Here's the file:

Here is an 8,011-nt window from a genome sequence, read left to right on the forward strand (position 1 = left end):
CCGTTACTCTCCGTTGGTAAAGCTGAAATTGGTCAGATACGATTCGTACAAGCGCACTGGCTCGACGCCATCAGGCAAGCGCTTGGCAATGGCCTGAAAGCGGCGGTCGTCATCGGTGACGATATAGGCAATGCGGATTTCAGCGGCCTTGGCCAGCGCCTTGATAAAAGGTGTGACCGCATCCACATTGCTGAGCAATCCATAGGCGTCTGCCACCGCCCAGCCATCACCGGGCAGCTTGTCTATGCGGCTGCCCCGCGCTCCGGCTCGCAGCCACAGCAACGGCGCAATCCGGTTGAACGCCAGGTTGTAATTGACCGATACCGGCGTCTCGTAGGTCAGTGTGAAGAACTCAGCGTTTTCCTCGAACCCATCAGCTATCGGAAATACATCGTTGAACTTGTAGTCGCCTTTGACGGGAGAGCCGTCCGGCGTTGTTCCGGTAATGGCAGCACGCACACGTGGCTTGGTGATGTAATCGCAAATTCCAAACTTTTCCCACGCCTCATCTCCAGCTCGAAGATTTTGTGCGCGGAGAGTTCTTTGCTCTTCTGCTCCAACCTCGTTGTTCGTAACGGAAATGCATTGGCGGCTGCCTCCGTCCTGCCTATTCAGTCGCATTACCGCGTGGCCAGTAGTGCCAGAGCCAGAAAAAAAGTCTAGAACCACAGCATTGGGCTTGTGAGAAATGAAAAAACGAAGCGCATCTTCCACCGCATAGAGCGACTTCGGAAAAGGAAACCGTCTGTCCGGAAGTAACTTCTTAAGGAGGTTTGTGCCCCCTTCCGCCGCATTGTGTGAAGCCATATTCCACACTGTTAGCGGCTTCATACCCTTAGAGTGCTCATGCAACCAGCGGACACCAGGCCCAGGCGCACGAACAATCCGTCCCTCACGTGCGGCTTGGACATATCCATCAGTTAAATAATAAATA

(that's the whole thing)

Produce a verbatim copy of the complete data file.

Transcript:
Here is an 8,011-nt window from a genome sequence, read left to right on the forward strand (position 1 = left end):
CCGTTACTCTCCGTTGGTAAAGCTGAAATTGGTCAGATACGATTCGTACAAGCGCACTGGCTCGACGCCATCAGGCAAGCGCTTGGCAATGGCCTGAAAGCGGCGGTCGTCATCGGTGACGATATAGGCAATGCGGATTTCAGCGGCCTTGGCCAGCGCCTTGATAAAAGGTGTGACCGCATCCACATTGCTGAGCAATCCATAGGCGTCTGCCACCGCCCAGCCATCACCGGGCAGCTTGTCTATGCGGCTGCCCCGCGCTCCGGCTCGCAGCCACAGCAACGGCGCAATCCGGTTGAACGCCAGGTTGTAATTGACCGATACCGGCGTCTCGTAGGTCAGTGTGAAGAACTCAGCGTTTTCCTCGAACCCATCAGCTATCGGAAATACATCGTTGAACTTGTAGTCGCCTTTGACGGGAGAGCCGTCCGGCGTTGTTCCGGTAATGGCAGCACGCACACGTGGCTTGGTGATGTAATCGCAAATTCCAAACTTTTCCCACGCCTCATCTCCAGCTCGAAGATTTTGTGCGCGGAGAGTTCTTTGCTCTTCTGCTCCAACCTCGTTGTTCGTAACGGAAATGCATTGGCGGCTGCCTCCGTCCTGCCTATTCAGTCGCATTACCGCGTGGCCAGTAGTGCCAGAGCCAGAAAAAAAGTCTAGAACCACAGCATTGGGCTTGTGAGAAATGAAAAAACGAAGCGCATCTTCCACCGCATAGAGCGACTTCGGAAAAGGAAACCGTCTGTCCGGAAGTAACTTCTTAAGGAGGTTTGTGCCCCCTTCCGCCGCATTGTGTGAAGCCATATTCCACACTGTTAGCGGCTTCATACCCTTAGAGTGCTCATGCAACCAGCGGACACCAGGCCCAGGCGCACGAACAATCCGTCCCTCACGTGCGGCTTGGACATATCCATCAGTTAAATAATAAATA